Behind a diaphanous veil, studded with shimmering diamonds, she stood in reverent silence. Her necklace of a thousand strands of pearl, rolled down her bosom, while her silvery anklets reverberated in mesmerizing symphony. Her beauty unrivalled; She was the epitome of grace.
Mountains take on a very different appearance in the night. In the backdrop of a billion stars, the snow clad peaks, surrounding the valley gleamed under the moonlight. The constellations seemed embroidered in the fabric of space. The glaciers sparkled evermore in the astral light. Sound of the gushing river echoed in the valley, the harmonies even more pacifying in the absence of man-made cacophonies.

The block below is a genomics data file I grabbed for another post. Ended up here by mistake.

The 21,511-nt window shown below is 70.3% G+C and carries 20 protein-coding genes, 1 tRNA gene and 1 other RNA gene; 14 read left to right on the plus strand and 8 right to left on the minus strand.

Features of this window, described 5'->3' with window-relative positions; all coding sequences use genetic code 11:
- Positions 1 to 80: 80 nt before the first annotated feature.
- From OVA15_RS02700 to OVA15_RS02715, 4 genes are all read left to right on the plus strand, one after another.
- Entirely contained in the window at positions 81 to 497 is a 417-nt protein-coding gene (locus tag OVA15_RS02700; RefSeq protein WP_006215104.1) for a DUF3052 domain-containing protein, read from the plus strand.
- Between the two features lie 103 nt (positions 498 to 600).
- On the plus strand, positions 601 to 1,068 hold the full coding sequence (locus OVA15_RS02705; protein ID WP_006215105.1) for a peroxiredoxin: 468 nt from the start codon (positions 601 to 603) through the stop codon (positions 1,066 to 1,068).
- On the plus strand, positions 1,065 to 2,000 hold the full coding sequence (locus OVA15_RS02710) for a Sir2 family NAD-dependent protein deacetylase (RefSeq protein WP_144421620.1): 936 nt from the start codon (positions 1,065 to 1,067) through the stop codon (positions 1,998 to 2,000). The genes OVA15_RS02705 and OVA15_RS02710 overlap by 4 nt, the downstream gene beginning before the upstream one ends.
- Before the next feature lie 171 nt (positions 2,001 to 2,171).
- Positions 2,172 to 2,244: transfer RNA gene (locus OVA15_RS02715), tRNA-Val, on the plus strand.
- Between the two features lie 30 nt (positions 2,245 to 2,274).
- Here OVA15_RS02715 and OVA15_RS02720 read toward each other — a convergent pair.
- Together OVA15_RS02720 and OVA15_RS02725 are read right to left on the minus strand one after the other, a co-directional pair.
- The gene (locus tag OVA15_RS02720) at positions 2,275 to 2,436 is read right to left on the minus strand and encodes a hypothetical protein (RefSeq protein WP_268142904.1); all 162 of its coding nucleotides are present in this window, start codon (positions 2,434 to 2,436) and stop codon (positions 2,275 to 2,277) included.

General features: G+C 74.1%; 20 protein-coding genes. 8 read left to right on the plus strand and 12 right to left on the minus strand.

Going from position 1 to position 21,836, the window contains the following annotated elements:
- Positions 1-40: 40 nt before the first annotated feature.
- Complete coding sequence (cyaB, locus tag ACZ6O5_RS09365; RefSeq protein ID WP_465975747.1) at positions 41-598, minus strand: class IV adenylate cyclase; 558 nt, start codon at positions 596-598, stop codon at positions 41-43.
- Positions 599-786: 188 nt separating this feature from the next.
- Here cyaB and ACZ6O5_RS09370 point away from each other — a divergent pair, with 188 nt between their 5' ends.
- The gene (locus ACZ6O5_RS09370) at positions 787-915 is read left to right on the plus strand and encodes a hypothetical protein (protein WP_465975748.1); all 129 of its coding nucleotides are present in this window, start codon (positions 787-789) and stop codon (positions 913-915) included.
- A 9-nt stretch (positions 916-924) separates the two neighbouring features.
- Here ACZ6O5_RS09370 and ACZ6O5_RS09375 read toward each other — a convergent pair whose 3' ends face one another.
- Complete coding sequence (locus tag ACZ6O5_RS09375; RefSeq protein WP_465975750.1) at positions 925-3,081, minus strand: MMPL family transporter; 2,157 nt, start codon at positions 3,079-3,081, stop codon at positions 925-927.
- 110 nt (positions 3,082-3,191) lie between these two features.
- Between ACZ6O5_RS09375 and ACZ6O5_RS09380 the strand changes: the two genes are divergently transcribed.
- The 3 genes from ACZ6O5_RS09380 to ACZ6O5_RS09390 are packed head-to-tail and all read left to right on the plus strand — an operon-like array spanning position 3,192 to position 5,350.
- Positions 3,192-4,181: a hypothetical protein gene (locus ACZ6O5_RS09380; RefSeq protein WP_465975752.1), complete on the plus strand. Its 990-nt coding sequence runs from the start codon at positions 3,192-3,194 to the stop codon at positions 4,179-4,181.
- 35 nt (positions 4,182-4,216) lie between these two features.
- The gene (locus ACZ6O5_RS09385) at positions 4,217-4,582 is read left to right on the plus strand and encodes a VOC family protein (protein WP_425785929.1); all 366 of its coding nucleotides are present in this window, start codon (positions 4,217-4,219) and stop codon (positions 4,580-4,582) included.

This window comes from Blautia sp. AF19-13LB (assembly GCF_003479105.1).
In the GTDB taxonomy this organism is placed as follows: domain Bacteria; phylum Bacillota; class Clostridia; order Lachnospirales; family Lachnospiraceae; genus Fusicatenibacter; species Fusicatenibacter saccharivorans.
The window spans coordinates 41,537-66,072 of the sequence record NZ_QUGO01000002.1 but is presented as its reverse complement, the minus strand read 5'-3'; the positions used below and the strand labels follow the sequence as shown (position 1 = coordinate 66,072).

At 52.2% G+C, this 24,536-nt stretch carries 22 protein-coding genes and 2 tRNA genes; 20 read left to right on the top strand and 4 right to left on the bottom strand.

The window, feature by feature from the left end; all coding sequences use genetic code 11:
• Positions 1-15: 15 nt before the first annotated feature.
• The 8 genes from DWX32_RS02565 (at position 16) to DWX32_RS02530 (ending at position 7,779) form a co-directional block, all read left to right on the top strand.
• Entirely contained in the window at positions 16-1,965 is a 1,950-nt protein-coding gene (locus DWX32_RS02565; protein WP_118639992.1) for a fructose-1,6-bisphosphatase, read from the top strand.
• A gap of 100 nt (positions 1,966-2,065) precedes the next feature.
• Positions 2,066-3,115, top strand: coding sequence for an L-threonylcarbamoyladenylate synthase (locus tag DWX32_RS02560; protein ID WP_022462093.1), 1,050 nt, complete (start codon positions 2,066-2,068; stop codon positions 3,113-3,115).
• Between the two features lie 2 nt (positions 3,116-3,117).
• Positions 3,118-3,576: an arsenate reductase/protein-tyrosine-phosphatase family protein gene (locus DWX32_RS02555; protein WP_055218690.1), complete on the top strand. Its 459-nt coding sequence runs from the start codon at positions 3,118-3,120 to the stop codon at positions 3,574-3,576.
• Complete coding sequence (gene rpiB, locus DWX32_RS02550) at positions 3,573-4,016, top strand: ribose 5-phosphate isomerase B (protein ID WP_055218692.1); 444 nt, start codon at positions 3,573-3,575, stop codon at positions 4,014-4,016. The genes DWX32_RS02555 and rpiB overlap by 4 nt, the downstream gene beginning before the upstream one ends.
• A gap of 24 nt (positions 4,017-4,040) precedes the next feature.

The Milky Way, spread in a north to south alignment, beamed from behind the ridge-line. Of all the constellations, the Scorpion could be most easily identified. But, I’d had to use an app in my cellphone to make out the more complex figures.
‘Are you trying to find a signal here?’, A voice infiltrated the silence. The girl, was obviously perplexed by the incongruity of my actions, and stood in an inquisitive stance.
‘I’m trying to find constellations’, I replied tacitly, not wanting to encourage a conversation.
‘Oh, wow!’, were her next words, followed immediately by, ‘isn’t is very cold out here…?’, in one unpunctuated sentence. I nodded in acknowledgement, for her overstating the obvious.
‘But, I’m enjoying it.’, I said, realizing that I’d been rude. Before I could turn toward her, she’d hoped to my side.